), the key step in eliciting the antilipolytic action, supporting the involvement of PI3-kinase in this action. To examine whether the 135-kDa protein, which became phosphorylated by insulin and was recovered in the IR immunoprecipitates, could be PDE3B, we probed the membranes with anti-PDE3B antibodies. PDE3B co-migrated with the 135-kDa phosphoprotein, suggesting that PDE3B was indeed a possible substrate for the PI3-kinase serine kinase. Phosphoamino acid analysis also showed that a protein of this molecular weight was phosphorylated on serine residues (Fig. 4A). In addition, sequential immunoprecipitations of cell lysates using anti-IR antibodies first and then anti-PDE3B antibodies were performed, and the proteins were immunoblotted with anti-PDE3B antibodies (Fig.4B). PDE3B was mainly detected in the IR immunoprecipitate (∼70%), but ∼30% was found in the supernatant. This association did not appear to be regulated by insulin because PDE3B was recovered with the insulin receptor in both basal and insulin-stimulated cells. Consequently, IR and PI3-kinase (p85) were also co-immunoprecipitated with the PDE3B immunocomplexes (Fig. 4C).
To further verify that the 135-kDa 32P-polypeptide was PDE3B, we dissociated the IR immunoprecipitates with 100 mmglycine after in vitro phosphorylation, and the supernatants were re-immunoprecipitated with anti-PDE3B antibodies. The 135-kDa32P-peptide that was phosphorylated by insulin in the IR immunoprecipitates was re-immunoprecipitated by anti-PDE3B antibodies, thus verifying that the 135-kDa protein was indeed PDE3B (Fig.4D).
To further explore the role of PI3-kinase serine kinase for PDE3B phosphorylation, human adipocytes were preincubated with or without insulin for 15 min. IR immunoprecipitates as well as the supernatants were assayed for protein kinase activity in the presence or absence of 100 nm wortmannin using purified recombinant PDE3B as a substrate. Fig. 4E shows that insulin stimulated the phosphorylation of recombinant PDE3B by a wortmannin-sensitive kinase associated with the IR, presumably PI3-kinase serine kinase. There was no remaining phosphorylating activity in the supernatants of the IR immunoprecipitates in the presence of wortmannin (data not shown).
To further corroborate that the kinase involved was indeed PI3-kinase, IR and p110 (PI3-kinase) immunoprecipitates obtained from the same cells, preincubated with or without insulin, were assayed for protein kinase activity in the presence of different protein kinase inhibitors using recPDE3B as a substrate. Fig.5A shows that insulin stimulated the phosphorylation of recPDE3B ∼2-fold by a wortmannin-sensitive kinase associated with the IR and with p110. This kinase was insensitive to other inhibitors like staurosporine, H-7, and olomoucine, providing further evidence that PI3-kinase was indeed the kinase responsible for the phosphorylation of PDE3B.
However, we cannot exclude the possibility that another kinase, co-immunoprecipitated with PI3-kinase, was responsible for the phosphorylation of PDE3B. One such possibility is PKB, which is activated by PI3-kinase and was also recently found to be co-eluted with PDE3B following fractionation of proteins from rat fat cells (
). Taken together these data suggest that PKB is not the major kinase responsible for PDE3B activation in response to insulin.
To examine whether phosphorylation of PDE3B by the insulin-stimulated PI3-kinase serine kinase in the IR immunoprecipitates was associated with an increase of the PDE3B phosphodiesterase activity, IR immunoprecipitates and their supernatants from cells preincubated with or without insulin were assayed for phosphodiesterase activity in the presence or absence of the specific PDE3B inhibitor OPC3911. Fig.5B shows that phosphodiesterase activity was recovered in the IR immunoprecipitates as well as in the supernatants. However, preincubation with insulin mainly increased the activity in the IR immunoprecipitate. In the absence of insulin, approximately one-third of the total PDE3B activity was associated with the insulin receptor, and two-thirds remained in the supernatant. However, insulin exerted a major effect in activating the PDE3B associated with the insulin receptor (∼100% increase) whereas only a small increase (∼30%) was seen in the supernatant. These findings suggest that phosphorylation and activation of PDE3B associated with the insulin receptor may lead to the dissociation and translocation of the enzyme to different subcellular sites. Although PDE3B is mainly associated with the plasma membrane (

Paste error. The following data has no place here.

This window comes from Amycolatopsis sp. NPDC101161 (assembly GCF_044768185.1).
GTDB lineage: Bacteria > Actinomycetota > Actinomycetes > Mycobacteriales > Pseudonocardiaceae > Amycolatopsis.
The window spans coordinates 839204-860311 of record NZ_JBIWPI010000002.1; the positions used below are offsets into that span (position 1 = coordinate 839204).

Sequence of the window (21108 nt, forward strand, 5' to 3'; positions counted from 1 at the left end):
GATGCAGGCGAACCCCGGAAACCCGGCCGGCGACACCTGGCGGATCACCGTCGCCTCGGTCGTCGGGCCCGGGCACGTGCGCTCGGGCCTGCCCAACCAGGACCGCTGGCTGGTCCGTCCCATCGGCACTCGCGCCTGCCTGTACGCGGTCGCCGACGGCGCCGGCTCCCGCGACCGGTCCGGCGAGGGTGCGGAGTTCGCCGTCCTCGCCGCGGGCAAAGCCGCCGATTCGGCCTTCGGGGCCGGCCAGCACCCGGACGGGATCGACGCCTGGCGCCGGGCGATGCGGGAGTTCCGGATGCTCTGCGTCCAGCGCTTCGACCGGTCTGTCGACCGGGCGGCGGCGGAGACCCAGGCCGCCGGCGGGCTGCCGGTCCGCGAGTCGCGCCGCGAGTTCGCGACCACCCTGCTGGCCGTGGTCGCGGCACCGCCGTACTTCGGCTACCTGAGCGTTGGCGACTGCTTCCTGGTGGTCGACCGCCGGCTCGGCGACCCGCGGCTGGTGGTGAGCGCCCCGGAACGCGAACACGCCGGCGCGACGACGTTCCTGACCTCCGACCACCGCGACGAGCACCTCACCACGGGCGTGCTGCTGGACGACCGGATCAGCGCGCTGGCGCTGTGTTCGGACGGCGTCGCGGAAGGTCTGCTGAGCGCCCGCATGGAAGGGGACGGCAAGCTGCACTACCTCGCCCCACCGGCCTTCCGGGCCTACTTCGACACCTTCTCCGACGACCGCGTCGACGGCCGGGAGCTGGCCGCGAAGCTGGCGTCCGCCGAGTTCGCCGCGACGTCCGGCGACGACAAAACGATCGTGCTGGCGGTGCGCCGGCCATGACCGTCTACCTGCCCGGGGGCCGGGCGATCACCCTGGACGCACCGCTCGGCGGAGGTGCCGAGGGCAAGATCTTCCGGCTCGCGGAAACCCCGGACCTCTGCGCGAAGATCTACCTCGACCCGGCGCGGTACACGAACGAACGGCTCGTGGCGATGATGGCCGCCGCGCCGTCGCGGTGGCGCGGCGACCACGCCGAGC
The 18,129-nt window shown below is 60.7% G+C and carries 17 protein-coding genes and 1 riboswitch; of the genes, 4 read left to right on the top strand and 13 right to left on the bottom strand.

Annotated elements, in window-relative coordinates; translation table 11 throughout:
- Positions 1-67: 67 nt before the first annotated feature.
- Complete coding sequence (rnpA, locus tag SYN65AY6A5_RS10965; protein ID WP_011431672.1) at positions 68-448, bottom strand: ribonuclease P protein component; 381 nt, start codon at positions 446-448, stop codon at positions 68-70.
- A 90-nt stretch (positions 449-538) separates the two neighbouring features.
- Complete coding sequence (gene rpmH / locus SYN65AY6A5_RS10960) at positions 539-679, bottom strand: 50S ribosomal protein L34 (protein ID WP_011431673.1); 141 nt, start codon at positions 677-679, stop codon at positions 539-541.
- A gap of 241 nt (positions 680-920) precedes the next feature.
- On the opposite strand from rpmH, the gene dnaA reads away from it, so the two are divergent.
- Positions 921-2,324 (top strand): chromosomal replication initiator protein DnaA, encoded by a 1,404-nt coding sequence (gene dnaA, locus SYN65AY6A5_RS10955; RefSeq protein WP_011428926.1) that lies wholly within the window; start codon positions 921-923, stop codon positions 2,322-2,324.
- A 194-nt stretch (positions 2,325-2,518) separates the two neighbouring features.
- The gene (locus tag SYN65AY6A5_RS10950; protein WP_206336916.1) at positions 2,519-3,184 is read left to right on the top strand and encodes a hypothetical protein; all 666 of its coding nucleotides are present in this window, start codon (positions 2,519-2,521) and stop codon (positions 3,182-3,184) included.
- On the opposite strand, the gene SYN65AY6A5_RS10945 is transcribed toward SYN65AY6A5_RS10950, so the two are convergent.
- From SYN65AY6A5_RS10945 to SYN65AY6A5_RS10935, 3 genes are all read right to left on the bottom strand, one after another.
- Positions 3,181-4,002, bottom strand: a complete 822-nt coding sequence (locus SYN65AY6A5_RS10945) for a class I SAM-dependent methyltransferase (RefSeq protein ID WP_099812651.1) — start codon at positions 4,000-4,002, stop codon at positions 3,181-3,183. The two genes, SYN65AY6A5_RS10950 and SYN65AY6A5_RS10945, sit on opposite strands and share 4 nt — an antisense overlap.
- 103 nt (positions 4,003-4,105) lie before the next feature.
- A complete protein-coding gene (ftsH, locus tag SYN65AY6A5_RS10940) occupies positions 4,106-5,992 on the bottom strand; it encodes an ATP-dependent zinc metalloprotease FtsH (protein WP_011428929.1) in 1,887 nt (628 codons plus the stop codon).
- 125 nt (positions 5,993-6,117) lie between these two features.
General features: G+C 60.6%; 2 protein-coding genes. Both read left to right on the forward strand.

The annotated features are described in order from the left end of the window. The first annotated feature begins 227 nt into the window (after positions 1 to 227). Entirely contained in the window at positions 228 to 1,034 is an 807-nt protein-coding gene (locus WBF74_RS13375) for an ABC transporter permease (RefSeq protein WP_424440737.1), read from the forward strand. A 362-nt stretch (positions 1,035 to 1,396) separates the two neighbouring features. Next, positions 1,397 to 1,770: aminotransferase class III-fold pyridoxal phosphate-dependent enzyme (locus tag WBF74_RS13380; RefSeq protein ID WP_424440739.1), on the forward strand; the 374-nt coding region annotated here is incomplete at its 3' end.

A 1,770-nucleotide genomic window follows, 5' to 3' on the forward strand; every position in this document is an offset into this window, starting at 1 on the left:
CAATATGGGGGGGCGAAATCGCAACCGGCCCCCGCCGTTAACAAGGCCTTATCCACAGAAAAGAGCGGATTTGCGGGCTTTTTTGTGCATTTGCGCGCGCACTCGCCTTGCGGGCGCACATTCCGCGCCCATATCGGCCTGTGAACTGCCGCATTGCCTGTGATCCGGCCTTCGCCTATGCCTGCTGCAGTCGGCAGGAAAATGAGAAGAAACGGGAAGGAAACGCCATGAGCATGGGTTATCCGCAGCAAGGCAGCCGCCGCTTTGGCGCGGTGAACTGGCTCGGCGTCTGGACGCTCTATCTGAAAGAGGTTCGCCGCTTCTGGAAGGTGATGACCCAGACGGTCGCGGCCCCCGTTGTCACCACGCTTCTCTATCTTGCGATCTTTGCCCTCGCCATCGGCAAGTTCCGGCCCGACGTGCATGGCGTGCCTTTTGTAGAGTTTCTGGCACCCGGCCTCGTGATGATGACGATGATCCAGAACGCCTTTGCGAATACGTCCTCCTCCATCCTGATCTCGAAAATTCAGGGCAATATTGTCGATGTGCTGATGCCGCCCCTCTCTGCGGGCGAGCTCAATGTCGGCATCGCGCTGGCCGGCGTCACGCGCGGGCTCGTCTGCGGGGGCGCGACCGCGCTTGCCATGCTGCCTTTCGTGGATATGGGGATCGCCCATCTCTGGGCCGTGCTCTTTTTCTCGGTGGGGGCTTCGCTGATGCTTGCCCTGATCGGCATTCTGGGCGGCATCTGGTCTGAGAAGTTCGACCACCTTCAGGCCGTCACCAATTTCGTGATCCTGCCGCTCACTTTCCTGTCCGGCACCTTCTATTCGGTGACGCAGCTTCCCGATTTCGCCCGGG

) the precise subcellular localization is still unclear. It also remains to be identified if there are other kinases and pathways for PDE3B phosphorylation and activation. For instance, the presently identified mechanism seems unlikely to account for the ability of cAMP protein kinase A to activate PDE3B.
In conclusion, PDE3B is associated with the insulin receptor, but this association does not appear to be regulated by insulin. In contrast, insulin increases binding and activity of the PI3-kinase serine kinase associated with the insulin receptor, leading to an increased phosphorylation and activation of PDE3B and, thus, initiation of the antilipolytic effect of insulin. This mechanism is similar to that of a recent report showing that interferon increased the association of PI3-kinase serine kinase with the interferon receptor and that this elicited the phosphorylation of STAT3 (
) found PKB activation to be dependent on PI3-kinase lipid kinase, whereas MAPK activation was dependent on the protein kinase activity.
Another salient finding in the present study is that PI3-kinase activity in human adipocytes is differentially expressed in two key docking proteins involved in insulin's signal transduction cascade: lipid kinase activity associated with IRS-1 and serine kinase activity associated with the insulin receptor. The inverse relationship between these activities is in agreement with previous findings with purified PI3-kinase (
) and probably reflects the binding conformation of the protein. Whether this inverse relationship is peculiar to human fat cells or is a general phenomenon remains to be established. Further studies are also in progress to elucidate the binding sites for PI3-kinase and PDE3B as well as to characterize other proteins that are phosphorylated on serine sites by this novel pathway of insulin action.
We thank Dr. C. Londos for helpful comments and discussion.
Second Messengers Phosphoproteins.1988; 12: 171-182